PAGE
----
ELECTRIFICATION OF the Gospel Oak to Barking route in north-east London has been delayed, and more blockades of the line will be required, likely including a further full closure later in the year

Network Rail says the delay is due to incorrect designs to a number of the structures carrying overhead lines, meaning they couldn’t be installed at planned locations. Late delivery of materials and structures has also been blamed for causing further delays. The line’s user group reported that as of early February works still to be completed included platform extensions at a number of stations, erection of masts, fitting out of masts with support arms, installation of overhead wires, repairs to a damaged sewer in Walthamstow and the raising of Crouch Hill road bridge, where there has been found to be insufficient clearance.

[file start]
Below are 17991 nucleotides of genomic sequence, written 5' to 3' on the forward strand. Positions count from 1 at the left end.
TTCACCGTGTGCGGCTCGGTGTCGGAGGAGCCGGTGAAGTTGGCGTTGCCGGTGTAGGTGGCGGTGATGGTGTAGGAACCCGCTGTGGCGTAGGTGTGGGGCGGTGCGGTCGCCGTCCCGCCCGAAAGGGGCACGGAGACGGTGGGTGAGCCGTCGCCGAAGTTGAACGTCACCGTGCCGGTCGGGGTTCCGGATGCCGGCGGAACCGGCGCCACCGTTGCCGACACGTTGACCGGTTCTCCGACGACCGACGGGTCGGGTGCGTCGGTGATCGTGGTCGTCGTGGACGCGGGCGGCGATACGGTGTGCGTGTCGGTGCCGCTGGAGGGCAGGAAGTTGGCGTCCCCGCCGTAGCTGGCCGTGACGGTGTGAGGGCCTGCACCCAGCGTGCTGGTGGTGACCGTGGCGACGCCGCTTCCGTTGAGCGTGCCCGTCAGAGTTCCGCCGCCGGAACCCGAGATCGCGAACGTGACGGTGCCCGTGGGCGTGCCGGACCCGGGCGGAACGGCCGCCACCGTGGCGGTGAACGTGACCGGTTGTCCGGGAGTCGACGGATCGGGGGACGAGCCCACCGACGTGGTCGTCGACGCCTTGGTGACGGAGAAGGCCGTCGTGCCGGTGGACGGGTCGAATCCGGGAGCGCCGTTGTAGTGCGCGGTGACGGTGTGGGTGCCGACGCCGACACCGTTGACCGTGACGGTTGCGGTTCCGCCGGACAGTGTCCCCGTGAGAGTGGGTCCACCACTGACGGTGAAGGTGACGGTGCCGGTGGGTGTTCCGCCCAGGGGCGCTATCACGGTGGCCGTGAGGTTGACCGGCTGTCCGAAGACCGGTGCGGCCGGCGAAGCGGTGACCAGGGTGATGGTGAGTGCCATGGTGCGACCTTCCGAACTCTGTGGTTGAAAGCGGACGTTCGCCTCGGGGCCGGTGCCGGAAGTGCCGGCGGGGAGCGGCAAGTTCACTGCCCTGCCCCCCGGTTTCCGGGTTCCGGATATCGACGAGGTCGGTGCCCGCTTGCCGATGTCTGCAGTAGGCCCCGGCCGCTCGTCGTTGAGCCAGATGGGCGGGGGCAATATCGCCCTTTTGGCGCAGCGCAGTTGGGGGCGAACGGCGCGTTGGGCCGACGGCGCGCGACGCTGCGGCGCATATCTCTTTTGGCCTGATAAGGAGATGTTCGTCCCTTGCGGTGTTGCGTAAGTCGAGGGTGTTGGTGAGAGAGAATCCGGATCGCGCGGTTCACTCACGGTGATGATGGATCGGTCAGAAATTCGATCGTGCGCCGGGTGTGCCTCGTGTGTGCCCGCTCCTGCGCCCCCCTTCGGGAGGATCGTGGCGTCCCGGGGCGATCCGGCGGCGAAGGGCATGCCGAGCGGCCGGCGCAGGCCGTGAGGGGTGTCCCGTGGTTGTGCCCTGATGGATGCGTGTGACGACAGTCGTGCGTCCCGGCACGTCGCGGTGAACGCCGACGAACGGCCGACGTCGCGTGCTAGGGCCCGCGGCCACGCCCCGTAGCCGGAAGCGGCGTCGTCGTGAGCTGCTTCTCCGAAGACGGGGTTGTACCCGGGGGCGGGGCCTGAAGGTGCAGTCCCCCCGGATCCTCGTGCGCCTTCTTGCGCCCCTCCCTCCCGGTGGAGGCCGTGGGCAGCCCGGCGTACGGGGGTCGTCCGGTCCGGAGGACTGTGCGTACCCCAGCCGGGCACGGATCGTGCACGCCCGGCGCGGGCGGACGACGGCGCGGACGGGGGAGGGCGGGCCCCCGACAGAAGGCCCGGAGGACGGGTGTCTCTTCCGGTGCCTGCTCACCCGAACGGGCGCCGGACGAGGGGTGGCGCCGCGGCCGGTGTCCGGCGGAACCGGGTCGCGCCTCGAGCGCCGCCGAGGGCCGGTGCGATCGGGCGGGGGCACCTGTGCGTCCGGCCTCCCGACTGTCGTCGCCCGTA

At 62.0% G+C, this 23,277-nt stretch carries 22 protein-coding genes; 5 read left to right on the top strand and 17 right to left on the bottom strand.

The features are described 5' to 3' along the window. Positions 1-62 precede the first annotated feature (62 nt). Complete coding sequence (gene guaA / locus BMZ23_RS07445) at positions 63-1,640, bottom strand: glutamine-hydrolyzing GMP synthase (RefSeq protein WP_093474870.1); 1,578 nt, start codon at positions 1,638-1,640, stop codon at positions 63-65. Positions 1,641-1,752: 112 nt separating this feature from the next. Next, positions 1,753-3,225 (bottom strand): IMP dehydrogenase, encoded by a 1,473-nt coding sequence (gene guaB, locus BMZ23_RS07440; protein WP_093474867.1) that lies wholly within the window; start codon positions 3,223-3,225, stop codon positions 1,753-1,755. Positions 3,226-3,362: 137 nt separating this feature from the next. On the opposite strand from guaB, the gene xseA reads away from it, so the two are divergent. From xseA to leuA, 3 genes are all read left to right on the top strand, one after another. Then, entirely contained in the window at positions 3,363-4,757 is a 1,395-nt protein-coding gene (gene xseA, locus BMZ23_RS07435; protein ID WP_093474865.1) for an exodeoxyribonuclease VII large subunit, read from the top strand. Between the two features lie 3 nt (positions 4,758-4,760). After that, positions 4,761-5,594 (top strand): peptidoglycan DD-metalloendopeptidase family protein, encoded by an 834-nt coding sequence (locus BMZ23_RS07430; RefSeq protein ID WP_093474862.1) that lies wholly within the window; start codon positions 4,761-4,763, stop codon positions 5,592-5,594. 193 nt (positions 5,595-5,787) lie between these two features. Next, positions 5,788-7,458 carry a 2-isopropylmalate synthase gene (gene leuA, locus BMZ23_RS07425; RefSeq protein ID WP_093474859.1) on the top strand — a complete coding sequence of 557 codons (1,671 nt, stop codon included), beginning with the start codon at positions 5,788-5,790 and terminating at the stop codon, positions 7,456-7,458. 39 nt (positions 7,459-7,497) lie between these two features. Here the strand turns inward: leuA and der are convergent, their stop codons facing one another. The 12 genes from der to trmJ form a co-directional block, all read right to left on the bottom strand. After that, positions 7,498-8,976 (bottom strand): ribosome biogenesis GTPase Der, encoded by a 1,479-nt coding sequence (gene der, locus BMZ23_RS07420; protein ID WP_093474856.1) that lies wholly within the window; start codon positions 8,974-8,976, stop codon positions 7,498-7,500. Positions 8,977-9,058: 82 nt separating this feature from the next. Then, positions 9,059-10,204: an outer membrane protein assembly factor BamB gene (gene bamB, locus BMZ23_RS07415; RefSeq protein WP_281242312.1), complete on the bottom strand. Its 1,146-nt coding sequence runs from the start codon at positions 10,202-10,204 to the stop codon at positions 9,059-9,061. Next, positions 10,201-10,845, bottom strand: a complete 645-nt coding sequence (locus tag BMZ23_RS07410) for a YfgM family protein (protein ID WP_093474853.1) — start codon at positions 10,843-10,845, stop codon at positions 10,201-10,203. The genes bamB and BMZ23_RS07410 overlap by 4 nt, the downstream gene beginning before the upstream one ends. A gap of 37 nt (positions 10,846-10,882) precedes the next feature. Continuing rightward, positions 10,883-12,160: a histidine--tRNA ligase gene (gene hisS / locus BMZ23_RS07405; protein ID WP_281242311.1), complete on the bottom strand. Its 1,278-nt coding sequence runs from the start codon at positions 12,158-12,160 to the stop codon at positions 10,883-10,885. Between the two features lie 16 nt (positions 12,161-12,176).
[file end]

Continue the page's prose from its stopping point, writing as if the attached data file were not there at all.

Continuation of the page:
The route has been completely closed since September 2016 for electrification work, which in turn followed a partial closure for a further three months since June. The intention was to complete installation of all overhead wires prior to the line’s reopening on 27 February and to then test and commission the wires by the ‘infrastructure ready’ date of June 2017, but NR says it is now unlikely that this date will be met.

Wires on the way: loco No 66603 passes newly-erected masts at Harringay Green Lanes on 20 April 2016 as it heads a West Thurrock to Tunstead Sidings empty cement train. Antony Guppy

The line will reopen to passengers as planned, and NR says that ‘a robust plan’ is being put in place to complete the work before new Bombardier-built four-car Class 710 EMUs are delivered in early 2018. In addition to a further full line closure to complete the work, a series of weekend closures will also take place.

The closure of the route was necessitated chiefly by the large number of over line structures which require modifications to accommodate overhead wires. The £133 million project will enable Transport for London to replace the current two-car Class 172 DMUs with four-car EMUs.